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The US election dominated the news agenda last week and Biden’s seemingly clear victory has already led to FX buyers selling off US dollars.
Although Trump has not yet conceded defeat, markets are already orienting themselves to the prospects of a Biden presidency from January 2021.
The US Dollar Index (DXY) hit a high of 94.30 on the eve of the election when there was most uncertainty as to who the eventual winner would be.
Since then, it has slumped to as low as 92.13, nearing the 17-month low of 91.80 recorded in September.
… due to Covid and stimulus package
Rising Covid-19 cases in the US are the major contributing factor to the falling value of the dollar.
Before the election, it was predicted that a Biden mean a larger stimulus package being introduced to aid the US’ economic recovery from the pandemic.
However, with the outcome of who controls of the Senate still up in the air, it is thought that Biden could yet face Republican resistance for his hoped-for cash injection.
The prospect of a larger stimulus package than under Trump, alongside rising Covid cases and the possibility of an obstructive Senate, has weighed down the dollar.
As a result of the slumping US dollar, the Pound rose from a low of US$1.29 last week to a high of almost $1.32 this morning.
Sterling did not benefit as much against the US dollar as the Euro did, with a Biden win being seen as detrimental to the chances of a UK-US trade deal but a positive development for US-EU relations
Markets await UK-EU trade talks progress
The pound is currently valued at around €1.11 but this could move either way should any news emerge from the UK-EU trade negotiations.
Most speculators are expecting an agreement to be announced at any moment over the next two weeks, despite both sides admitting significant differences remain over fisheries and state-aid.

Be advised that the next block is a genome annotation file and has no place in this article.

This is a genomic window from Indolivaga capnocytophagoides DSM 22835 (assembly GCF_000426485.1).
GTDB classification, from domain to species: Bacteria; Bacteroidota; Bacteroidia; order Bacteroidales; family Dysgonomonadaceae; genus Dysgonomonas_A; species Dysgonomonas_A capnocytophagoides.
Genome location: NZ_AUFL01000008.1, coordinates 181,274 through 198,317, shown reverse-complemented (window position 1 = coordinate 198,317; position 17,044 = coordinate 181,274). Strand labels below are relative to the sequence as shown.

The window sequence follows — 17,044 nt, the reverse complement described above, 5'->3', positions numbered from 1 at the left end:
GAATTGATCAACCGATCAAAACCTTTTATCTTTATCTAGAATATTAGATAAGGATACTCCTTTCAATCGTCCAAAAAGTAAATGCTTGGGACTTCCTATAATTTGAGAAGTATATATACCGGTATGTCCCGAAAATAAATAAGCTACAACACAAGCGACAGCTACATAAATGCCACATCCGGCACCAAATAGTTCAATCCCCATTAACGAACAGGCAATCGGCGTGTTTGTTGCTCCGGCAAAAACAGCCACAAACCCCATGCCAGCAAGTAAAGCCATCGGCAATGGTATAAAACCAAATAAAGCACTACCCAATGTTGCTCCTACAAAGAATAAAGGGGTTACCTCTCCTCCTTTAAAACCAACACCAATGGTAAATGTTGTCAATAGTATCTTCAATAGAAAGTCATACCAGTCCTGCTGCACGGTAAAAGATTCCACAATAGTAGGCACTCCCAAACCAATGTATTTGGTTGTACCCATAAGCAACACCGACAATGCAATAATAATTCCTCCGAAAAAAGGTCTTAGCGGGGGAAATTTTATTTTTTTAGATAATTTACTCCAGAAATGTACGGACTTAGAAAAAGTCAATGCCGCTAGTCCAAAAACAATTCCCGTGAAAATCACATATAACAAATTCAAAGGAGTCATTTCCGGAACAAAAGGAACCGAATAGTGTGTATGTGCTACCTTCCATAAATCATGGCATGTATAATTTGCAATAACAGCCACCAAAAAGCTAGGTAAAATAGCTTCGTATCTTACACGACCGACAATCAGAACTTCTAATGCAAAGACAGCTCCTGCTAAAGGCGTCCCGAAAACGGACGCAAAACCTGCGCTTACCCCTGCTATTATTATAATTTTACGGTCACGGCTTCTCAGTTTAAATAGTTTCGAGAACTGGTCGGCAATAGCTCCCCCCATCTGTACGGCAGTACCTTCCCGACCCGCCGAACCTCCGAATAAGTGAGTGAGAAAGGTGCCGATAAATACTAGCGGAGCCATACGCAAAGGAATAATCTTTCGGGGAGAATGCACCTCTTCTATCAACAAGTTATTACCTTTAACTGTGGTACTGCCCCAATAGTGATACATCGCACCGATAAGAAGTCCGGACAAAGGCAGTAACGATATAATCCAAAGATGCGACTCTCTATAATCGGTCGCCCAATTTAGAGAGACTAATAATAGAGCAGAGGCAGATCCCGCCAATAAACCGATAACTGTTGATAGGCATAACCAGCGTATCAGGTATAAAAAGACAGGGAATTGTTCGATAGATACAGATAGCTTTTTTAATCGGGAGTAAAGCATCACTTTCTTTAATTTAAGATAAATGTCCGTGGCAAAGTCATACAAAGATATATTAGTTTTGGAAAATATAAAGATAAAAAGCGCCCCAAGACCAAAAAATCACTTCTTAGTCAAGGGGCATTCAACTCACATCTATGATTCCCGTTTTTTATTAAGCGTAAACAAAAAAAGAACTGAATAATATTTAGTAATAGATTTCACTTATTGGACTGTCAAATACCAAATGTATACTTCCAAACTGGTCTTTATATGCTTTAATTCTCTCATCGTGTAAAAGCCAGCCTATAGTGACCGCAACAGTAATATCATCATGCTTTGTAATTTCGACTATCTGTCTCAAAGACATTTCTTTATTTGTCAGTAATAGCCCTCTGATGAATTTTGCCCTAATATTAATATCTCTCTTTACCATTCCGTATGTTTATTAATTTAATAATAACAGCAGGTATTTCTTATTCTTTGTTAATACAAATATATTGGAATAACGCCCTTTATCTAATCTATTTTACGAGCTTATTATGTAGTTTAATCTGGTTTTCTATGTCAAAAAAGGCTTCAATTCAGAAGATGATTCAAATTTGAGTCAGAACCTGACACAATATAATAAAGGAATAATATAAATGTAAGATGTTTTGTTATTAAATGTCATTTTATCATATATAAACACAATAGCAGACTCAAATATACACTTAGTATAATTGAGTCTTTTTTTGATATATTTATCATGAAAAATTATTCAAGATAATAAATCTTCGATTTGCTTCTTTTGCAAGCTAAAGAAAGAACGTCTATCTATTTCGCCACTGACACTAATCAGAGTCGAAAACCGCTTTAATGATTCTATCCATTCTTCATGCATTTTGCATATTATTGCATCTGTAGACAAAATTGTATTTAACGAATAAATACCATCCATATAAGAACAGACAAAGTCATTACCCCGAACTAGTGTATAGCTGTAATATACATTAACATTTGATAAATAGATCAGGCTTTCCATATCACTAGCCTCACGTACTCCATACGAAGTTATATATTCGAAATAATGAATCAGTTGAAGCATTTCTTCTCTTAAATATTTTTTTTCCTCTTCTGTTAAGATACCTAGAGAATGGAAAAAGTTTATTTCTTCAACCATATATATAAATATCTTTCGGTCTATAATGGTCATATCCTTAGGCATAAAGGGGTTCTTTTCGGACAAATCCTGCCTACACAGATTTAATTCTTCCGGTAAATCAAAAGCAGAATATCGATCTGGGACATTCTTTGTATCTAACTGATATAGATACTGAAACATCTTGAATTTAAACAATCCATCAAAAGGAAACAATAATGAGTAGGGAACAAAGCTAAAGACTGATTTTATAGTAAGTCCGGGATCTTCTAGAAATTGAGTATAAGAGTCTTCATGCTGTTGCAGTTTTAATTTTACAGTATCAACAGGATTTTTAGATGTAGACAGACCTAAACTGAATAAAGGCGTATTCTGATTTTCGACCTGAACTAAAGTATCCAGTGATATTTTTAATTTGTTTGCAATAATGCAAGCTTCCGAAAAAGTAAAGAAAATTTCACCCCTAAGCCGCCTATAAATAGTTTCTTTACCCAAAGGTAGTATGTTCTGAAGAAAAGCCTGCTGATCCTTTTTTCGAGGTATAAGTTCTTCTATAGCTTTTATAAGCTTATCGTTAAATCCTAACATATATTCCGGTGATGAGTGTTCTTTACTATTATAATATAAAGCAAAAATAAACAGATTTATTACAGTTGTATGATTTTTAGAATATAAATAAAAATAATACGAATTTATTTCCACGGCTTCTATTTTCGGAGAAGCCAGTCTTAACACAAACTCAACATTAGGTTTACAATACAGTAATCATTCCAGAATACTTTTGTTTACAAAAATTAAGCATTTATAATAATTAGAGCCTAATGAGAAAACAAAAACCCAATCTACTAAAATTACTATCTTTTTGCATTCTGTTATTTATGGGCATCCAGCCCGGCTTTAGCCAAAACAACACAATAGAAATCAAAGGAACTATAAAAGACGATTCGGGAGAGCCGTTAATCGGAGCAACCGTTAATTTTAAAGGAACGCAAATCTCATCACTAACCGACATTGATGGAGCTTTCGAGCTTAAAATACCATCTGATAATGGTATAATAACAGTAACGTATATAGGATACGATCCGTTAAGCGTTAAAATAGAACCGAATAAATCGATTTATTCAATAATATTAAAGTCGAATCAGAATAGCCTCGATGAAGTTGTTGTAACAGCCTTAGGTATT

Boost for equities
The certainty of the clear outcome in the US presidential election has been positive for global equity markets, particularly as Biden is seen as less protectionist on trade.
Indeed, investors believe a Republican-controlled Senate could limit Democrat inclinations to impose higher taxes, injected larger stimulus and introduce stricter regulation in areas such as tech.
This has led to rallies in all global equity markets, with Asian markets growing by 2% over Sunday night.
Mixed week for oil
Oil also benefitted from improved risk sentiment after the election, rallying from US$35 per barrel at the start of last week to almost $39.50.
However, Covid-induced lockdowns and ongoing production fears limited its post-election growth and it opened this week back at around the US$38pb mark.
Good week for precious metals
Precious metals, as is usually the case, rallied as the US dollar weakened.
Gold grew from US$1880 per ounce to $1960 through the week, while silver grew from $23.4 to $26.
Another good week for Bitcoin
Bitcoin also continued its recent surge, growing from the mid US$13,000s to a peak of $16,000, through selling has since seen it drop slightly. It opens the week valued around the $15,000 mark.
New economic data will continue to be viewed through a Covid lens, with retrospective numbers reduced in importance and having less market impact than usual.
Markets will instead focus on any significant comments from central bankers regarding future monetary policy moves.
Markets will be watching for any sign of further QE from the European Central Bank and any sign of the BOE taking UK interest rates into negative territory.
Any firm developments from the UK-EU trade talks will also have a significant impact for the strength of the pound.
Highlights this week include:
Tuesday (10 November)
- UK Employment report
- German ZEW economic outlook surveys
- US Jolts Job Openings report
- US Energy Information Administration short term energy outlook
- American Petroleum Institute (API weekly crude stocks figures
- FOMC’s Brainard speaks
- OPEC monthly report
- Speeches from ECB’s Lagarde, De Guindos and Lane
- UK GDP, Industrial and Manufacturing Production and Trade balance figures
- German and US inflation reports
- US Weekly Jobless claims
- BOE’s Bailey
- Multiple ECB members finishing with Lagarde
- FOMC’s Williams
- Eurozone GDP figures
- Michigan Consumer sentiment survey
- Speeches from:
- FOMC’s Williams
- BOE’s Bailey and Tenreyro